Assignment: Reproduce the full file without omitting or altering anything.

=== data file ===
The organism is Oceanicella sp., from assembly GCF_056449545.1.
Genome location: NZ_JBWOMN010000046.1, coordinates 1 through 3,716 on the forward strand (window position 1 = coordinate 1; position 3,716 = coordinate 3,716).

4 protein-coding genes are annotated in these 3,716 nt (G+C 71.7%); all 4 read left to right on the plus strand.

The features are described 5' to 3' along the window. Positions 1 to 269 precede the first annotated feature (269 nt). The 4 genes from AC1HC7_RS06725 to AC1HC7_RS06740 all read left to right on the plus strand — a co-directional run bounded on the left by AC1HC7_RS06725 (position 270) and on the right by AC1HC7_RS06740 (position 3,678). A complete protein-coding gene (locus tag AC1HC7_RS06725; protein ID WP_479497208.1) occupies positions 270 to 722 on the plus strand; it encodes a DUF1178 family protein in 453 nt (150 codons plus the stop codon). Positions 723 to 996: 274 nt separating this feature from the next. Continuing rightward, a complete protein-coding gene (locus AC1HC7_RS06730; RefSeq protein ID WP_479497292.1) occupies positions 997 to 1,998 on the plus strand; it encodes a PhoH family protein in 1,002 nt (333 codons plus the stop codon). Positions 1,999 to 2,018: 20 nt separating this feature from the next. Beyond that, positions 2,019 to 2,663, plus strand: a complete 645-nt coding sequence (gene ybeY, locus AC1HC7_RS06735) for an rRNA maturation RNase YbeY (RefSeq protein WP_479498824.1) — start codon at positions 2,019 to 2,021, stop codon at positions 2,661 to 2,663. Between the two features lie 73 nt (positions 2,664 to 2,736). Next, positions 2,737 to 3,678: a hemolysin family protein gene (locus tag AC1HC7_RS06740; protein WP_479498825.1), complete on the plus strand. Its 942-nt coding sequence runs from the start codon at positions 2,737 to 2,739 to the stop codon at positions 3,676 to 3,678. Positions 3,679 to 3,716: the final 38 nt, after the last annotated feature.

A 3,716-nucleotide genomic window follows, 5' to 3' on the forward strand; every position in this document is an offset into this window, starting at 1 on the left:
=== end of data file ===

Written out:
The organism is Oceanicella sp., from assembly GCF_056449545.1.
Genome location: NZ_JBWOMN010000046.1, coordinates 1 through 3,716 on the forward strand (window position 1 = coordinate 1; position 3,716 = coordinate 3,716).

4 protein-coding genes are annotated in these 3,716 nt (G+C 71.7%); all 4 read left to right on the plus strand.

The features are described 5' to 3' along the window. Positions 1 to 269 precede the first annotated feature (269 nt). The 4 genes from AC1HC7_RS06725 to AC1HC7_RS06740 all read left to right on the plus strand — a co-directional run bounded on the left by AC1HC7_RS06725 (position 270) and on the right by AC1HC7_RS06740 (position 3,678). A complete protein-coding gene (locus tag AC1HC7_RS06725; protein ID WP_479497208.1) occupies positions 270 to 722 on the plus strand; it encodes a DUF1178 family protein in 453 nt (150 codons plus the stop codon). Positions 723 to 996: 274 nt separating this feature from the next. Continuing rightward, a complete protein-coding gene (locus AC1HC7_RS06730; RefSeq protein ID WP_479497292.1) occupies positions 997 to 1,998 on the plus strand; it encodes a PhoH family protein in 1,002 nt (333 codons plus the stop codon). Positions 1,999 to 2,018: 20 nt separating this feature from the next. Beyond that, positions 2,019 to 2,663, plus strand: a complete 645-nt coding sequence (gene ybeY, locus AC1HC7_RS06735) for an rRNA maturation RNase YbeY (RefSeq protein WP_479498824.1) — start codon at positions 2,019 to 2,021, stop codon at positions 2,661 to 2,663. Between the two features lie 73 nt (positions 2,664 to 2,736). Next, positions 2,737 to 3,678: a hemolysin family protein gene (locus tag AC1HC7_RS06740; protein WP_479498825.1), complete on the plus strand. Its 942-nt coding sequence runs from the start codon at positions 2,737 to 2,739 to the stop codon at positions 3,676 to 3,678. Positions 3,679 to 3,716: the final 38 nt, after the last annotated feature.

A 3,716-nucleotide genomic window follows, 5' to 3' on the forward strand; every position in this document is an offset into this window, starting at 1 on the left: